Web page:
Getting a regular dose of connection with the earth has been therapeutic for me. I am emerging from my week of walks feeling stronger, happier, calmer and more energetic. And I didn't have to go far from my house to find my home.

"Stress is basically a disconnection from the earth, a forgetting of the breath." -Natalie Goldberg.

Wishing you balance,


Saturday, May 22, 2010

One Thing at a Time

How many times have we heard that phrase?

One thing at a time.

The moments in which I engage fully in the matter at hand are times of balance and contentment. Yet, my normal mode is to give in to the allure of multitasking. (Just a second. Let me check my e-mail.) Mostly, for me, that means dividing my attention between what is happening in the moment and what is happening in my head. Yesterday, when I received a massage, instead of giving myself over to the experience, I stayed very firmly in my head where the thinking, scheming and planning did very little to encourage relaxation. Last week, I showed up at a dark and empty house for the birthday party of a dear friend because my mind was somewhere else when she was informing me that the party was not going to be at her home.

So today, when I ran across this terrific article about multitasking, I read it with great interest. (Read it. I will wait here. I won't check my e-mail or anything. I will just wait.) AJ Jacobs, the same man who spent a year living according to the literal interpretation of the bible, is at it again. This time, he challenges himself to do only one thing at a time for 30 days. You may know that I love setting up experiments for myself- the latest one was a month of dancing every day. The first thing I thought when I read the article was how much I would like to try it too. The second thing I thought was that I am certain that it would be impossible. So, I have decided to try it, but with some modifications. For instance, if I am sharing a meal with someone, I will converse with my dining companion rather than focuses solely on eating. I will allow the radio to be on when I am cleaning or cooking. Is this cheating? Perhaps, but when I consider the purest approach to this challenge it stops me in my tracks. It seems impossible.

OK. Thirty days. I will let you know how it goes.

Wishing you balance (and that is all I am doing right now, nothing else),


Wednesday, May 12, 2010

No Force

I have recently become interested in a form of moving bodywork and self-healing called Breema. This interest led to me to purchase the book Self-Breema: Exercises for Harmonious Life by Jon Schreiber and Denise Berezonsky which I have spent the last week ravenously reading. Not only a movement system and a form of body work, Breema also offers a philosophy for balanced living based on nine principles of harmony. What has most resonated with me and which I admit I have much to learn from of late is the principle, "no force."

As the book states, "Force is a relationship between separate entities, an energy that moves something outside of itself."

This simple idea has inspired a radical change in my approach to my work as a therapist. As I give a massage using my hands, I could think of my hands as separate from me and separate from the muscles they touch. I could think of myself, also, as separate from the earth beneath my feet. All separate entities. My hands, my body, the client, the earth. Approaching the work in this way, my hands, lacking connection to my body, exert force, subjecting them to stress rather than working from the energy, movement and weight of my whole body. Without feeling a connection to the tissue with which I am making contact, I use force to move or effect a change in those tissues. Instead, if I think of my hand and my client's body as existing in unity with one another, change is brought about willingly. Without feeling a connection to the earth, I must summon up all my strength and weight to affect that change rather than feeling the solid support of the earth and allowing that support to flow through me.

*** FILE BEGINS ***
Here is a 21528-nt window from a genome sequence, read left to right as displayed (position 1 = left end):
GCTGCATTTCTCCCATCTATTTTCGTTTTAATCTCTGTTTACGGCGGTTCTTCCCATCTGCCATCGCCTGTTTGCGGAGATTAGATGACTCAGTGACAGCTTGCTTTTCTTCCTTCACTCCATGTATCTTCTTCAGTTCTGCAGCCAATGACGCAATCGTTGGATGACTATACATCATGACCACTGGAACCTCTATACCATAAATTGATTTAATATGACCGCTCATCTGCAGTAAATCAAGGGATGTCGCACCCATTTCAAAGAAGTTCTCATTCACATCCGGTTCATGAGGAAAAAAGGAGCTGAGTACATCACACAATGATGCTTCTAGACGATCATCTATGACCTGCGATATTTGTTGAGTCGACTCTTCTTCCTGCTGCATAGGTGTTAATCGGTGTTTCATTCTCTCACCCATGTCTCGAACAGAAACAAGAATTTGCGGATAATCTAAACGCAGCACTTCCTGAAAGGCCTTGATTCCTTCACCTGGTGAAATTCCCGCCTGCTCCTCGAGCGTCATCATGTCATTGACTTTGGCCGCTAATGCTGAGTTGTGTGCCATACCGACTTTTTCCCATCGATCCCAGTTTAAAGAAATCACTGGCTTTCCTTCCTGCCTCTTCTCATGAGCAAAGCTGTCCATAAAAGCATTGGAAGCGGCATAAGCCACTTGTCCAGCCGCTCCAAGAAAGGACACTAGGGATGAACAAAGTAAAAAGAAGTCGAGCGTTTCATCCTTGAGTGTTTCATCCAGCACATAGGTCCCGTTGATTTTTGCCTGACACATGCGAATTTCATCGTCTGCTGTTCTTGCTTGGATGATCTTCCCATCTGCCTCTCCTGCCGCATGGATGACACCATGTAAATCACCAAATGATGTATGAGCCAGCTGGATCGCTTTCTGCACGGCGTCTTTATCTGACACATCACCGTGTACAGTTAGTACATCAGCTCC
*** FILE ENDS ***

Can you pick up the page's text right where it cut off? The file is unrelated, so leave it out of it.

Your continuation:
Letting go of force requires a quiet listening, a peaceful presence, an unhurried inquiry into what is happening. It is about connection and support, a unity through which movement and change are welcomed.

No force.

Wishing you balance,


Photo by Gregory Colbert. Click on photo for link to his Ashes and Snow exhibit website.

Sunday, April 18, 2010

On Worry

There is a saying that comes to mind these days-

Worry is like paying interest on a debt that never comes due.

Worry seems to be in the air. My friends have worries. My family has worries. I have worries.

There are so many worries to have. Health worries. Health insurance worries. Job worries. Money worries. Relationship worries. Worries about the future.

Worries. Worries. Worries. Big Worries.

Mark Twain said, "There has been much tragedy in my life; at least half of it actually happened."

Worry causes such suffering. It can be easy to get swept up in it. After all, we have good reason. Bad things happen. Our worries so often, however, take on a life of their own. We make up stories which feed stories. A comment someone makes at work starts a trail of thoughts which end with us living alone and hungry on the street. A phone call that isn't returned starts a cascade of paranoia that has you obsessing about what terribly offensive thing you might have done. And how unlovable you are. There is always that.

When I look back at all the things on which I have spent emotional energy, I realize that so much of it was needless. Issues that seemed so pressing at one time, often blow over; the problems I anticipated, never coming to fruition or at least not being as traumatic as I expected. Other problems weren't even a slip of a thought and yet they blindsided me with full force. Bad things happen. Worry wouldn't have prevented them.